Let’s cheer some differences of opinion. How refreshing to have that couple of stories in the past week suggesting that the Liberal Party is not completely full of “yes” politicians. Confirmation that there are some differences of opinion on important matters such as the environment and the taxation system is surely healthy. If every Opposition MP had to toe  line dictated by the party leader then there would be no need whatsoever for having a parliamentary system. Those elected to the House of Representatives and the Senate would need only top turn up once after an election to confirm a leader then return home for three years and leave him or her to get on with it.

The current political wisdom is that something rather like that is the way to electoral success but I’m sure that voters are not really that unsophisticated. They realise that there will — and should be — different views within parties and can cope with some disagreement within them. They know, for example, that the Tony Abbott views of how to approach the subject of global warming had the support of only one more Liberal than Malcolm Turnbull’s when the last leadership coup occurred. People don’t expect that single vote to have caused some miraculous conversion. The Turnbull restatement of his views on a television program last week might have got the pundits excited but would have meant nothing to most members of the public.

Even the report of a forthright exchange of views on loyalty between Abbott and the shadow Treasurer Joe Hockey, provoked by a difference of opinion on the need to spell out some actual policies on taxation, would be but a blip on the screen of public opinion. Only if the shouting match continues in public will there be any need for Liberals to get concerned.

Something to worry about for Julia Gillard. When Mark Arbib starts coming to your defence you are entitled to be worried. Labor’s plotter in chief declared at the weekend that Prime Minister Julia Gillard had the full support of the ALP despite a new poll showing her popularity in Queensland has crashed.

Criminalising sports cheating. The AFL would be better looking to tightening up its own rules before continuing with its campaign to have 10-year jail sentences introduced for those who cheat in sport. The league’s general manager of football operations Adrian Anderson said at the weekend that bribery and corruption have cast a shadow on other sports abroad and the government should introduce laws to protect the integrity of Australian sport. What he did not spell out was the efforts that international sports bodies such as the National Football League in the US have taken to ensure that the most common form of insider trading in sports betting is curbed. That involves the simple matter of ensuring that teams tell the truth about injured players and whether or not they will be taking the field. The most common betting stings in Australia involve insider trading based on injuries.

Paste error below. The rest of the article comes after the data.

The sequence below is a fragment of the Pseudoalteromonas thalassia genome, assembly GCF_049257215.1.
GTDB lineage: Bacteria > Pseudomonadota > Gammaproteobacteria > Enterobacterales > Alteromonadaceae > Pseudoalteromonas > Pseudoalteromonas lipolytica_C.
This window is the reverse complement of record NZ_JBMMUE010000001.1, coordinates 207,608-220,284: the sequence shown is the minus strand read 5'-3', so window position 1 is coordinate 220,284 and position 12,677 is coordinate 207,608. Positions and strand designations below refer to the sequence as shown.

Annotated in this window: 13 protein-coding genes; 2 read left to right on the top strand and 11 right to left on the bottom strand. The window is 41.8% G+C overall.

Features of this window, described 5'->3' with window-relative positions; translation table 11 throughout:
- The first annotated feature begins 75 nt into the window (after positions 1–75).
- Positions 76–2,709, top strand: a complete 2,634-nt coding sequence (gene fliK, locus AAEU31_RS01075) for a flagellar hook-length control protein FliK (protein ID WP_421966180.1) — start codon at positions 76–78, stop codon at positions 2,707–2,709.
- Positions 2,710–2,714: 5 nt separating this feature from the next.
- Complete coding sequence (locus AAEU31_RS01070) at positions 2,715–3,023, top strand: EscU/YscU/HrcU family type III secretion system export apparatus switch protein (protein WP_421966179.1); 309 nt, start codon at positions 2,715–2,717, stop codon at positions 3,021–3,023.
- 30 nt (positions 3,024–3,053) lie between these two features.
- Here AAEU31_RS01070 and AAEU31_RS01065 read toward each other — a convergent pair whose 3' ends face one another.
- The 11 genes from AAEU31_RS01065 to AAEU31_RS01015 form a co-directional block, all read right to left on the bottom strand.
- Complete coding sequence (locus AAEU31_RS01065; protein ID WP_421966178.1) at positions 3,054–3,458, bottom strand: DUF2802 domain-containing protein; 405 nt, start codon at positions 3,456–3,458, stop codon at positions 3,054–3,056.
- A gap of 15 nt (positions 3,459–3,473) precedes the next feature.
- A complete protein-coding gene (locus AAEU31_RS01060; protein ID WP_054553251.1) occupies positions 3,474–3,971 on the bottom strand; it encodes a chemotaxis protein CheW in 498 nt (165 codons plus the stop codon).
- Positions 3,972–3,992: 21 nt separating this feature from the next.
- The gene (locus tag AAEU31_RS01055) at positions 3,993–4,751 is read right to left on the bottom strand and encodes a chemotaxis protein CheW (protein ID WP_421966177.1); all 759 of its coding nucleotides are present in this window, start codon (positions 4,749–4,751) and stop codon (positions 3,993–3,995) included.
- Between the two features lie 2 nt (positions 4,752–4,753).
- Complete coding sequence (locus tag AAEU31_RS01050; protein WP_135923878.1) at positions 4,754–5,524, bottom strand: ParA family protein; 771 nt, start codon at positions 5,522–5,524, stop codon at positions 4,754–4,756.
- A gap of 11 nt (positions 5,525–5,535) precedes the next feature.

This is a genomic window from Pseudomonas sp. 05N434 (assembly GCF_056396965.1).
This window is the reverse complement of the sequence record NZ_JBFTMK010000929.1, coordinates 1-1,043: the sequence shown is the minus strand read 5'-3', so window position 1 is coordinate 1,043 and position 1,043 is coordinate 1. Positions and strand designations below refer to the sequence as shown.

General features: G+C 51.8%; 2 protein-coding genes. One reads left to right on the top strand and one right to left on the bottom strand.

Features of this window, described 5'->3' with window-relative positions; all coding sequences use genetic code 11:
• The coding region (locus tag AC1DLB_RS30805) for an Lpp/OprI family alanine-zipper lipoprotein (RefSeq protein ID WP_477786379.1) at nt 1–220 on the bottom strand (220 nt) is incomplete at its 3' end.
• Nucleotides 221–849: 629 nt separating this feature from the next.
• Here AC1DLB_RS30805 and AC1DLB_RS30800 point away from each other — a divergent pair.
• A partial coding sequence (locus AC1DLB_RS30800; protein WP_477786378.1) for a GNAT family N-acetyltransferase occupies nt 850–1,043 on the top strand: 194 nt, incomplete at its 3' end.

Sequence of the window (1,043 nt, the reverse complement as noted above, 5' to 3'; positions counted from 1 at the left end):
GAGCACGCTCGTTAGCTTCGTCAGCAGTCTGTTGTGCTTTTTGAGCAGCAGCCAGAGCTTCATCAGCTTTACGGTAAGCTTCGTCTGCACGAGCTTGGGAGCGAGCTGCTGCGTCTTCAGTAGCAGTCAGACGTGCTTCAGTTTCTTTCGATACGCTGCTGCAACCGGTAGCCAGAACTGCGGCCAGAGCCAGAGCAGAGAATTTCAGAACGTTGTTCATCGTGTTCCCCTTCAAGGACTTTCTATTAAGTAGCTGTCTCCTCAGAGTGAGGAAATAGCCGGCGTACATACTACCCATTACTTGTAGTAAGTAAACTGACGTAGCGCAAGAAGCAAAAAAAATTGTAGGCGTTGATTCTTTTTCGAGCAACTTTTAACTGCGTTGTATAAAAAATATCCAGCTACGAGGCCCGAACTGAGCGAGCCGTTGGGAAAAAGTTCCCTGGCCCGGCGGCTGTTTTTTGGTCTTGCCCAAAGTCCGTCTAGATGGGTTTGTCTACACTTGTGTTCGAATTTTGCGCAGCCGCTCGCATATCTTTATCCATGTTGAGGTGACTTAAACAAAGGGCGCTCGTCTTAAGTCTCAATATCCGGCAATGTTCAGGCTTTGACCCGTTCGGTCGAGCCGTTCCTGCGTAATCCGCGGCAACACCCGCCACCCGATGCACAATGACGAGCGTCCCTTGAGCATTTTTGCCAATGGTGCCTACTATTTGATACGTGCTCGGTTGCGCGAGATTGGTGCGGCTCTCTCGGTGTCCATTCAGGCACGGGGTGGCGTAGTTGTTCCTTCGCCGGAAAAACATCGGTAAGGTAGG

The Obama revival. The revival in President Barack Obama’s popularity continues.

He now has a gap of nine points between his approval and disapproval ratings.

Bring on the 16-year-olds. The German city of Bremen is allowing 16-year-olds to vote in a state election for the first time. The BBC reports that the authorities in the city lowered the voting age from 18 to try to interest younger people in politics. Sports stars and politicians have taken part in a campaign to persuade teenagers to participate, and schools have held lessons in how to fill in ballot papers.

The BBC’s Stephen Evans, in Berlin, says studies indicate that 16-year-olds are less likely to take the trouble than older people — and one study also seems to show that their level of ignorance about politics is much greater than 18-year-olds.

He adds that studies also indicate that 16-year-olds tend towards supporting opposition parties of protest — and that perhaps for this reason, the governing Christian Democrats are less in favour of lower voting ages than are opposition parties.

Austria is the only other EU-member nation that allows 16-year-olds to vote.

Peter Fray

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